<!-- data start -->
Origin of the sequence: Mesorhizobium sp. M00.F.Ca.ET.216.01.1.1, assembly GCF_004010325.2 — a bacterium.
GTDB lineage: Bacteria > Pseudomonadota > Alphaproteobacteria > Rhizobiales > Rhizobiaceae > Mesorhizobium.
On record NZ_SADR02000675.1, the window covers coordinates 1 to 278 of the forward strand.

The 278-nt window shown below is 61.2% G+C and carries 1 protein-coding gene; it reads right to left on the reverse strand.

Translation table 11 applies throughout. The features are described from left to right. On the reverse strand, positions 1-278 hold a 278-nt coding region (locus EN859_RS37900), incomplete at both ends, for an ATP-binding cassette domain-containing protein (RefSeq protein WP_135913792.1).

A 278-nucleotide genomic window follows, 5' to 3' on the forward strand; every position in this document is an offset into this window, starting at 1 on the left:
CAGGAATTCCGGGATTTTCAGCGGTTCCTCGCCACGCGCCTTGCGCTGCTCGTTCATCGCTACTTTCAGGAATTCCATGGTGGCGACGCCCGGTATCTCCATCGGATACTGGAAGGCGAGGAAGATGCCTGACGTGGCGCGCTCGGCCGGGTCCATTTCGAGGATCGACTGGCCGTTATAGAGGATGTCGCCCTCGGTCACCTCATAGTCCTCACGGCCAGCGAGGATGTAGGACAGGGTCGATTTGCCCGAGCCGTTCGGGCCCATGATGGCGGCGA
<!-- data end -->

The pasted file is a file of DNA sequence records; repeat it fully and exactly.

Origin of the sequence: Mesorhizobium sp. M00.F.Ca.ET.216.01.1.1, assembly GCF_004010325.2 — a bacterium.
GTDB lineage: Bacteria > Pseudomonadota > Alphaproteobacteria > Rhizobiales > Rhizobiaceae > Mesorhizobium.
On record NZ_SADR02000675.1, the window covers coordinates 1 to 278 of the forward strand.

The 278-nt window shown below is 61.2% G+C and carries 1 protein-coding gene; it reads right to left on the reverse strand.

Translation table 11 applies throughout. The features are described from left to right. On the reverse strand, positions 1-278 hold a 278-nt coding region (locus EN859_RS37900), incomplete at both ends, for an ATP-binding cassette domain-containing protein (RefSeq protein WP_135913792.1).

A 278-nucleotide genomic window follows, 5' to 3' on the forward strand; every position in this document is an offset into this window, starting at 1 on the left:
CAGGAATTCCGGGATTTTCAGCGGTTCCTCGCCACGCGCCTTGCGCTGCTCGTTCATCGCTACTTTCAGGAATTCCATGGTGGCGACGCCCGGTATCTCCATCGGATACTGGAAGGCGAGGAAGATGCCTGACGTGGCGCGCTCGGCCGGGTCCATTTCGAGGATCGACTGGCCGTTATAGAGGATGTCGCCCTCGGTCACCTCATAGTCCTCACGGCCAGCGAGGATGTAGGACAGGGTCGATTTGCCCGAGCCGTTCGGGCCCATGATGGCGGCGA